Conservationism and the Creation of Our National Parks

January 3, 2018

National Parks play an important role in many of our lives. During the centennial year of the National Park Service in 2016, National Parks had a record breaking 331 million visits. Most of us have treasured memories of family vacations and school field trips to parks that provide recreational opportunities, but also represent our country’s efforts to preserve and protect the natural environment. Maryland Humanities explores the history of America’s parks in one of the over sixty Teaching with Primary Resources Inquiry Kits.

John Muir, full-length portrait. 1902. Image courtesy of the Library of Congress.

The Inquiry Kit “Conservation and the Creation of National Parks” contains fascinating artifacts from the extensive Library of Congress digital collection. The kit begins with a vintage map of the Grand Canyon National Park and a photograph of John Muir, founder of the Sierra Club. Muir was a Scottish-American environmentalist who wrote extensively about the natural world. One of his greatest accomplishments was convincing Congress to declare the area around Yosemite Valley a National Park in 1890.

John Muir took President Theodore Roosevelt camping in Yosemite in 1903 and turned the already nature-loving president into an ardent conservationist. Roosevelt founded the National Forestry Service in 1906, and established 230 million acres of public land during his presidency. His love of conservation is expressed in the silent film “Roosevelt, Friend of the Birds,” included in this TPS Inquiry Kit. The film follows Roosevelt on a visit to a bird sanctuary off the coast of Louisiana in 1915. The rare footage includes shots of Roosevelt tramping through marshes and lounging on a beach, watching birds.

Theodore Roosevelt believed that public lands should be used for the public good, which explains his enthusiasm for now-controversial “Desert Reclamation.” Roosevelt supported numerous dam projects to irrigate western deserts and turn them into agricultural land. In the film “The Roosevelt Dam,” footage of dam construction is paired with scenes of the former president speaking about the importance of reclamation. The film is particularly fascinating in light of debates over western water use that continue today.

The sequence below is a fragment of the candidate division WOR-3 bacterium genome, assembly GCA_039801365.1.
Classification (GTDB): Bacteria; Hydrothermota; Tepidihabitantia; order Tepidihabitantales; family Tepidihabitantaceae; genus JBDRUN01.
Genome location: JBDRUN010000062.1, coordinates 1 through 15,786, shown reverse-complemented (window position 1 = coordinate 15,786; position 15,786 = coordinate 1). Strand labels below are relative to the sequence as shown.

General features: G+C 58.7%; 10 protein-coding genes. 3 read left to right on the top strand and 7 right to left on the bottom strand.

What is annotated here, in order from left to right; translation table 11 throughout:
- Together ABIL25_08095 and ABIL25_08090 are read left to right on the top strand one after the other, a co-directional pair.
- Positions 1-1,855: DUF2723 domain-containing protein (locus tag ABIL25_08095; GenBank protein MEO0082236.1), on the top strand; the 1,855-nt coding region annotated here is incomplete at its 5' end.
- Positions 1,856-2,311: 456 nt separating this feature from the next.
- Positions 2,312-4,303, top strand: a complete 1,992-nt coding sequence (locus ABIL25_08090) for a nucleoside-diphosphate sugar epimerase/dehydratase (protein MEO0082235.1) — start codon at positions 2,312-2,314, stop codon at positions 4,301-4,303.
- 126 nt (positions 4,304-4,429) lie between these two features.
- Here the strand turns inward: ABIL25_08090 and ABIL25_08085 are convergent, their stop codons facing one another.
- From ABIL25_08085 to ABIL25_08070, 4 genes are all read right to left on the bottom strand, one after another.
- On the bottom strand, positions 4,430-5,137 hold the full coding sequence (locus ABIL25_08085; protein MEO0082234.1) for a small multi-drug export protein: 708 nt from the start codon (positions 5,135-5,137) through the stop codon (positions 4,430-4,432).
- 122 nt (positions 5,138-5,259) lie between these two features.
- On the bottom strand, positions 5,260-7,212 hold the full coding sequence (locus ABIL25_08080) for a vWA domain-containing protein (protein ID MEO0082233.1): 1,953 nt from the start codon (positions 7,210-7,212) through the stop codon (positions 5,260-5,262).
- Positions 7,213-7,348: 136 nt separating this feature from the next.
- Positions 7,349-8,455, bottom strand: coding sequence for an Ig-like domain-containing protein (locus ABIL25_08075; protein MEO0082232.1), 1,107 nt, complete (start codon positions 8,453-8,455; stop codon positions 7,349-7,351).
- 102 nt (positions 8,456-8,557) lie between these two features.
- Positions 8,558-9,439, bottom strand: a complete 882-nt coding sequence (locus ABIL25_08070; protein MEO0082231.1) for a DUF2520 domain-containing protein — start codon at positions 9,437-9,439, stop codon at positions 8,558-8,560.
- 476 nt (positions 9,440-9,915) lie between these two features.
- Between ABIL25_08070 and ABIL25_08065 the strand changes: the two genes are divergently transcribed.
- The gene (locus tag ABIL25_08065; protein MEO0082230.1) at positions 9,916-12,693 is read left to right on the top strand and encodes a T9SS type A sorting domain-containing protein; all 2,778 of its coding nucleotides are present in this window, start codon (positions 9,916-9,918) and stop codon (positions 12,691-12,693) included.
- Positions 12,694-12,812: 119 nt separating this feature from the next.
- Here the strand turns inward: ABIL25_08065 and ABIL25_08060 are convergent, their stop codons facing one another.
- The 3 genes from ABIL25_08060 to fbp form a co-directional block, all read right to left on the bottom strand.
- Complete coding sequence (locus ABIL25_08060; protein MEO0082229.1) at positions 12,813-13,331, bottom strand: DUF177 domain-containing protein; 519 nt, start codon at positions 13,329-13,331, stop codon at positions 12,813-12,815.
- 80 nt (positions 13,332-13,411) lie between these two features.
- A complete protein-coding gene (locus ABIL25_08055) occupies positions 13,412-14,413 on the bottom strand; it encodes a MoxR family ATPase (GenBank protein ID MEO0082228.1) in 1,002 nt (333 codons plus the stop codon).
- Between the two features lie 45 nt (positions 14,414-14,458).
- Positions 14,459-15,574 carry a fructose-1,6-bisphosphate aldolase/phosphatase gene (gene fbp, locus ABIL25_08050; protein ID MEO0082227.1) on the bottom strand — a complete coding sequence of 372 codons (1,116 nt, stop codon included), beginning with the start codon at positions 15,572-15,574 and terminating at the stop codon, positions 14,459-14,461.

The “Conservation and the Creation of National Parks” Inquiry Kit concludes with a link to a Library of Congress website devoted to the Congressional debates over the National Park Service in 1916, with links to many more incredible documents found within the Library. This Inquiry Kit is an enjoyable dive into National Park history for any fan of the outdoors, and it provides students a great start for a National History Day project or other research assignment.

TPS Inquiry Kits are the result of a partnership between Maryland Humanities, Maryland Public Television, and the Maryland State Department of Education, and are funded by the Library of Congress Teaching with Primary Sources program. This new collection of Inquiry Kits allows students to select a research topic of interest and evaluate themed primary sources from the Library of Congress. From life in the early American colonies to the modern-day life in the United States, the Inquiry Kits examine social studies/history themes and align with Maryland curriculum units.  Inquiry Kits are great for use in classroom activities, or as starter kits for History Day projects.

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Maryland Humanities is a statewide, educational nonprofit organization that creates and supports educational experiences in the humanities that inspire all Marylanders to embrace lifelong learning, exchange ideas openly, and enrich their communities.
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